Travelling South America, it definitely will be hard to get around one dish in particular: Tamales. This corn food is popular among many Latino countries, and all of them have a special version of it. And Tamales have been popular in this part of the world for many, to be exact, thousands of years. Even already, the indigenous people of Mesoamerica have been big fans of Tamales. If you are curious and want to find out more about the history of Tamales, read on!
What Is A Tamale?
A Tamale is a traditional dish, typically prepared in the Meso- and South American area. It consists of a masa, a dough, made from nixtamalized corn. Nixtamalization describes the process of soaking and cooking corn in an alkaline solution like lime water, then washing and hulling it. Then, the tamales are filled with different kind of fillings, wrapped in corn husk or banana leaf and steamed.
The Origin of Tamales
The name of this delicious food already gives a hint about its origin. Tamal, the Spanish singular for Tamales, derives from the Nahuatl, one of the Ancient Aztec languages. So obviously, the history of Tamales goes way back in time. To give you an exact number: Tamales trace back to around 7,000 B.C. in the Aztec Empire. But not only the Aztecs made and enjoyed Tamales. Also, the Mayans made them, as well as Yucatans and Venezuelans.
The first Tamales probably served as some kind of Take-Way food. Most probably, the women creatively created Tamales to avoid having to go along with the men every time there was a battle to feed the troops. They spread the corn masa on corn husks or banana leaves, filled them and sent them along with the warriors on their way. Ancient food-prepping at its best.
But back then, the ingredients were slightly different to the ones we use today. For example the Aztecs, primarily vegetarian, filled their Tamales with veggies and added insects as protein. The Incas on the other hand already consumed quite a lot of meat and added llamas, alpacas and guinea pigs to their Tamales. The Mayans, the biggest meat eater at that time, liked their Tamales filled with dog meat, turkey, deer, tapir, monkey or whatever they got to catch.
And most importantly, they used a precursor to modern maize, Teocintle. In comparison to modern corn, it is more nutritious and more resistant to diseases. Teocintle also was the name of the god of maize of the Aztecs. This leads to the next point, their religious meaning: Back then, the people used them as offerings to the ancient deities.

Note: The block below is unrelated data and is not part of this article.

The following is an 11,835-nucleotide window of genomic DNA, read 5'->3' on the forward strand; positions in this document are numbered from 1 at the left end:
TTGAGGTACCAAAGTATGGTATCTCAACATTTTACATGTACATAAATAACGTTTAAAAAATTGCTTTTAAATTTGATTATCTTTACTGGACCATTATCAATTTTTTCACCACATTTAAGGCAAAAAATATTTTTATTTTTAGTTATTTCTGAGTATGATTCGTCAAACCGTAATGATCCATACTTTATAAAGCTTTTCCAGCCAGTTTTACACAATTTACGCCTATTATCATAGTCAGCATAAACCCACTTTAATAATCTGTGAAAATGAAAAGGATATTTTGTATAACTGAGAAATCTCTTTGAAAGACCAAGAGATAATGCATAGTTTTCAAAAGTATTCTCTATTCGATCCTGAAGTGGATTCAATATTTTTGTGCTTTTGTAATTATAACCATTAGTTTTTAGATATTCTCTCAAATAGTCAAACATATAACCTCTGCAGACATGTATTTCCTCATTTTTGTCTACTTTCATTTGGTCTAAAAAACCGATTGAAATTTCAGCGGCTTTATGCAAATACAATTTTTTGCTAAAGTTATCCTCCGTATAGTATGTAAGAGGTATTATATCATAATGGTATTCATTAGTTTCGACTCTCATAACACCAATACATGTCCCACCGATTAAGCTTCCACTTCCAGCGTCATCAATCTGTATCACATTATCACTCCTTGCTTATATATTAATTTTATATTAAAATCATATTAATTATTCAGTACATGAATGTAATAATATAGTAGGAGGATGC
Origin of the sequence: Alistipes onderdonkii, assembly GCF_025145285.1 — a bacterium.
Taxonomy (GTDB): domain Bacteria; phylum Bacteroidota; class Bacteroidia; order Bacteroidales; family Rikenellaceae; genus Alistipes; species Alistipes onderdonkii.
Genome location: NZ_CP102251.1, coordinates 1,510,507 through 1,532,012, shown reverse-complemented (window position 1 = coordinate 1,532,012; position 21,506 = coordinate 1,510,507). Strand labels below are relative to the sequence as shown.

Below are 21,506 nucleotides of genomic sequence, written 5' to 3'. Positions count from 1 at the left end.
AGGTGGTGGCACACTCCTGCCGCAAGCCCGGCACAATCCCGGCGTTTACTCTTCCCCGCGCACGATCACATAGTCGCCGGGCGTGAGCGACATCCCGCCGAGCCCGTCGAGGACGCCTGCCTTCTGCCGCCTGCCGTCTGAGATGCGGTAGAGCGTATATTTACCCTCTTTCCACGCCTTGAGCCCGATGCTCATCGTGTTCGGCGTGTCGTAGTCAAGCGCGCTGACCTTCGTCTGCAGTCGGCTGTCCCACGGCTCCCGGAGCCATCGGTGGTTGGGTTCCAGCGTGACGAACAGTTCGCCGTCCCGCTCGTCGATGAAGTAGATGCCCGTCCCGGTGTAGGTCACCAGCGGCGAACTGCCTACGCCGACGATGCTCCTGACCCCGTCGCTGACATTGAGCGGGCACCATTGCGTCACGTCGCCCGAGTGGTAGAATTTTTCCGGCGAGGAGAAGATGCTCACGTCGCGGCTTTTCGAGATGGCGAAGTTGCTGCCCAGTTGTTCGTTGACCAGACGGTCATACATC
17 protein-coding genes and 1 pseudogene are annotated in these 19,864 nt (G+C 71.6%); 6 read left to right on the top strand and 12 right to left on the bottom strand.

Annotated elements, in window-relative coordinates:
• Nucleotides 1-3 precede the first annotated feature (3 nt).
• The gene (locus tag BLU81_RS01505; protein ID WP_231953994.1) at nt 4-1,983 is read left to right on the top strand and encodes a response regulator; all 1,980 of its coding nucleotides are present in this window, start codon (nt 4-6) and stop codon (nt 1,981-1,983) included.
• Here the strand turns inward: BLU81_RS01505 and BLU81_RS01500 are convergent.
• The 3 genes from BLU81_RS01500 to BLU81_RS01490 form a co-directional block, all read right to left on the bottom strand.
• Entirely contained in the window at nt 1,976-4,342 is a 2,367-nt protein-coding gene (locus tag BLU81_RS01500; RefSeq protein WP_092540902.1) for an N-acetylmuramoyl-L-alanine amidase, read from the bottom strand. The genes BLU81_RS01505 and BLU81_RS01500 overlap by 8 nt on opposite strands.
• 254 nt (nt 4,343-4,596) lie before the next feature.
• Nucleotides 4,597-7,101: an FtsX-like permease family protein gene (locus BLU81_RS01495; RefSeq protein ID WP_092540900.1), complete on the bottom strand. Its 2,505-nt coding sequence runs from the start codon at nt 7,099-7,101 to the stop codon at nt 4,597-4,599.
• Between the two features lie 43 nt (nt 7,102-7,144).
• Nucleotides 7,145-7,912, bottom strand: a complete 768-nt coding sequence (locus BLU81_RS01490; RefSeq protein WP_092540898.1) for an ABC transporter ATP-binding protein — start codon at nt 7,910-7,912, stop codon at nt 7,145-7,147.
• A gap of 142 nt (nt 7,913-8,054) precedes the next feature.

Tamales – Food Of The Ancient Gods
The type of Tamale offered to the gods depended on which god was meant to be the recipient. The more traditional bean tamales served as offerings to the jaguar deity Texcatlicpoca. Whereas the shrimp-filled ones were given to Huehueteotl, the good of fire and blood. The huitlacotche Tamales, which were made with a powerful fungus that grew on the maize, were reserved for the rain god Tlaloc. And the sweet, dessert-like tamales with honey and bean went directly to Xipe Totec, the deity of death and rebirth.
The Success Story Of Tamales
So clearly, the history of Tamales really does go back thousands of years. But when the Spanish conquistadors arrived, these ancient traditions, along with the whole civilizations, were destroyed. As the conquistadors did so many times, they also took the cultural asset of the tamales along with all its traditions and Christianized them. Now, for example, in some countries, Tamales are a popular dish on Christian holidays.
Nevertheless, Tamales at that time were already common and popular in most of South and Mesoamerica. Along with the Spanish came new ingredients to use and new types of meat to put into the Tamales, like pork. And over the years, with growing movement on the whole American continent, the delicious maize food also spread to the northern part of the American continent.
The Enormous Variety Of Tamales
Today, Tamales are popular in most states north of the US and of course cities and parts of the US with a vivid Latino community.
One of the most famous homes of Tamales is Mexico. In the 19th century, their reputation of being poor people’s food turned into being one of Mexico’s National foods, as the bourgeoisie stigmatizing the Tamals was removed. You will also find many Tamales in Colombia, although Colombians call it bollos. In Nicaragua they are called nacatamales, in Guatemale paches and chuchitos and in Bolivia and Ecuador humita. There are many more namings for Tamales, but no matter the South American country, asking for a tamal people will most likely know what you are looking for.
However, Tamales are not easily replaced by outsiders and non-indigenous cooks. As Tamales are popular in many countries, in which every region, state, village or even family has a special recipe, there are countless ways of making Tamales. If you still want to give it a try, check out the recipe by masterclass.com. In this article, they hand out a very detailed, step-by-step description of how to make Tamales.
But we think, the best Tamale experience you can get would be within the countries itself. So if you are planning on travelling any country north of the US, make sure to get yourself a Tamale!
Did you like this post about South American foods? If so, check out our article on Colombian Arepas.